2015 was the hottest year on record in all the major surface global temperature datasets (NASA GISS, NOAA NCDC, CRU HADCRUT4, Berkeley Earth), and the 3rd hottest year in the two satellite datasets (Remote Sensing System and University of Alabama at Huntsville).

By now it is no secret that 2015 was an El Niño year. El Niño conditions increase the global temperature and we know that 2015 saw the onset of a strong El Niño event (an expression of a phenomena called the El Niño Southern Oscillation, or ENSO). Was the 2015 record due to global warming or simply the fact that a large El Niño elevated global temperatures?

We know of three major sources of natural variability that influence the global temperature signal on decadal timescales: El Niño, solar intensity, and aerosols from dust (mainly volcanoes). In 2011, a paper by Foster & Rahmstorf (FR2011) sought to remove these three factors from temperature records to see if there was an otherwise strong natural contribution (increasing or decreasing global temperatures) in the modern global warming signal.

Here, I replicate the FR2011 analysis using data up until the end of 2015. Figure one illustrates the influence of El Niño, solar and volcanic aerosol forcing on the GISS (the fastest warming surface record) and RSS (the slowest warming satellite record) temperature records.


Figure 1: The influence (deg.C) of ENSO, solar and volcanic forcing on the NASA GISS (left panels) and RSS (right panels) monthly global temperature records using the FR2011 methodology. Red and magenta indicate a warming effect, blue and cyan indicate a cooling effect.

Figure 1 indicates that since about 2012, both solar forcing and El Niño have added to global temperatures, and there has been zero/negligible volcanic forcing. Solar forcing has contributed less than 0.05 °C. The recent El Niño has contributed ~0.1 °C of warming to the GISS monthly temperature values throughout 2015. NASA GISS, however, reports that 2015 beat the 1951-1980 base period average by 0.87 °C and the previous record (2014) by 0.13 °C.

This contribution from ENSO is congruent with an analysis presented at Climate Central. El Niño helped, but the record came from the overall warming trend. Simply put, there is one major reason behind 2015 temperatures – global warming.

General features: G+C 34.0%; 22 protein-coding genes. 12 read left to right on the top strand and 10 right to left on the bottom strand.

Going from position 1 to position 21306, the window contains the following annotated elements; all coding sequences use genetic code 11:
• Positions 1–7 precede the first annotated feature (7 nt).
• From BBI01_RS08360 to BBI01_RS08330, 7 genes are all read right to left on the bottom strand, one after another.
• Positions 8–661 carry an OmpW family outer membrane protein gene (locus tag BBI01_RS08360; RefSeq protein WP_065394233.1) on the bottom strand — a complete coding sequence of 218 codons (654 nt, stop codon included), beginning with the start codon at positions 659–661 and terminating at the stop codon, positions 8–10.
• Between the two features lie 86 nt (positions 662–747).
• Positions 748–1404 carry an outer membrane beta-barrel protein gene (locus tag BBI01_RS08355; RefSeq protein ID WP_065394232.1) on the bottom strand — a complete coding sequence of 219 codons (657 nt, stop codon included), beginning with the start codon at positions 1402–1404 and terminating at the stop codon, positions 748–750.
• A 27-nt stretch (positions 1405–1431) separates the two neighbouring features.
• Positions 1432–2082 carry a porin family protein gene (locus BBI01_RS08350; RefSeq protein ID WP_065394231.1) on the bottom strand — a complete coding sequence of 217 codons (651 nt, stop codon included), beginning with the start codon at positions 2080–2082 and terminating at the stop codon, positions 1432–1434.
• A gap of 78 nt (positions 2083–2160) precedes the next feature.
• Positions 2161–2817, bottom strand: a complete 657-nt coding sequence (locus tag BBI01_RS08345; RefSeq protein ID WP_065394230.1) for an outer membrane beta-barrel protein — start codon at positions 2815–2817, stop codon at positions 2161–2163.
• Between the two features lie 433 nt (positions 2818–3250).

Natural factors other than the big three mechanisms—such as the Arctic Oscillation—can influence local monthly and yearly temperature patterns. But they typically redistribute heat across the globe and do not alter the global energy balance.  Hence, these natural factors do not influence the global temperature record like El Niño, the sun, and volcanos.

Irrespective of the ranking of 2015 in any dataset, the important message is that the underlying trend in global warming remains constant, as demonstrated in figure 2. In fact, the warming in all five datasets since 1979 is statistically distinguishable from zero. If 2016 also turns out to be a very warm year due to the continued ENSO influence, then there may even be a surge in temperature increases.


Figure 2: Temperature trends (deg.C per decade) all show significant warming (beyond 2 standard errors) from 1979-2015, with or without adjustment for El Niño, volcanic, and solar activity.

Climate skeptics have already responded to the news that 2015 broke heat records by invoking the warming power of El Niño, saying that without that 2015 might have been any other year. But even with the warming effect of El Niño, it’s a record hot year, at the end of a record busting period (15 of the hottest 16 years on record came after the year 2000), and further evidence of an ongoing warming trend that spans decades. All of that is consistent with the picture of ongoing human-caused climate change as a result of carbon dioxide emissions.

[Image Source: NOAA]